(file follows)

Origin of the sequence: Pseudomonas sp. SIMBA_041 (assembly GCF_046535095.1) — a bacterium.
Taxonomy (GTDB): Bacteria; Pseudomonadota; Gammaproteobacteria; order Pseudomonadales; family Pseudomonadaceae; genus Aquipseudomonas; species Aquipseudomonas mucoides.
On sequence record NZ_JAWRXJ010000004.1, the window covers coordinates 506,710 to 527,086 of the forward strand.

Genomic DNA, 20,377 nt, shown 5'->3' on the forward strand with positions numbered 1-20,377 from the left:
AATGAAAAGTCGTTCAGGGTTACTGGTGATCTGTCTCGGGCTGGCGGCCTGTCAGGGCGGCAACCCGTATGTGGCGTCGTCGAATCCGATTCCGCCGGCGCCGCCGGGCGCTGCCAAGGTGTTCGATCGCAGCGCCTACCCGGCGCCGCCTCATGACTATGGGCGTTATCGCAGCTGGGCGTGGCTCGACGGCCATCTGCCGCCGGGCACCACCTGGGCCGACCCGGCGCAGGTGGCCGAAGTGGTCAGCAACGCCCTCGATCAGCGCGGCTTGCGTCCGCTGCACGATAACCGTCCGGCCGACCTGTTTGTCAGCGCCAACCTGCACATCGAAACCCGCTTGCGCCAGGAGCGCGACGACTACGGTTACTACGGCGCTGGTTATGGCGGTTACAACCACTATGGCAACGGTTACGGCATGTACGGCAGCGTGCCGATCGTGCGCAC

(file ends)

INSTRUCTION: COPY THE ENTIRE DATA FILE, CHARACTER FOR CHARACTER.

Origin of the sequence: Pseudomonas sp. SIMBA_041 (assembly GCF_046535095.1) — a bacterium.
Taxonomy (GTDB): Bacteria; Pseudomonadota; Gammaproteobacteria; order Pseudomonadales; family Pseudomonadaceae; genus Aquipseudomonas; species Aquipseudomonas mucoides.
On sequence record NZ_JAWRXJ010000004.1, the window covers coordinates 506,710 to 527,086 of the forward strand.

Genomic DNA, 20,377 nt, shown 5'->3' on the forward strand with positions numbered 1-20,377 from the left:
AATGAAAAGTCGTTCAGGGTTACTGGTGATCTGTCTCGGGCTGGCGGCCTGTCAGGGCGGCAACCCGTATGTGGCGTCGTCGAATCCGATTCCGCCGGCGCCGCCGGGCGCTGCCAAGGTGTTCGATCGCAGCGCCTACCCGGCGCCGCCTCATGACTATGGGCGTTATCGCAGCTGGGCGTGGCTCGACGGCCATCTGCCGCCGGGCACCACCTGGGCCGACCCGGCGCAGGTGGCCGAAGTGGTCAGCAACGCCCTCGATCAGCGCGGCTTGCGTCCGCTGCACGATAACCGTCCGGCCGACCTGTTTGTCAGCGCCAACCTGCACATCGAAACCCGCTTGCGCCAGGAGCGCGACGACTACGGTTACTACGGCGCTGGTTATGGCGGTTACAACCACTATGGCAACGGTTACGGCATGTACGGCAGCGTGCCGATCGTGCGCAC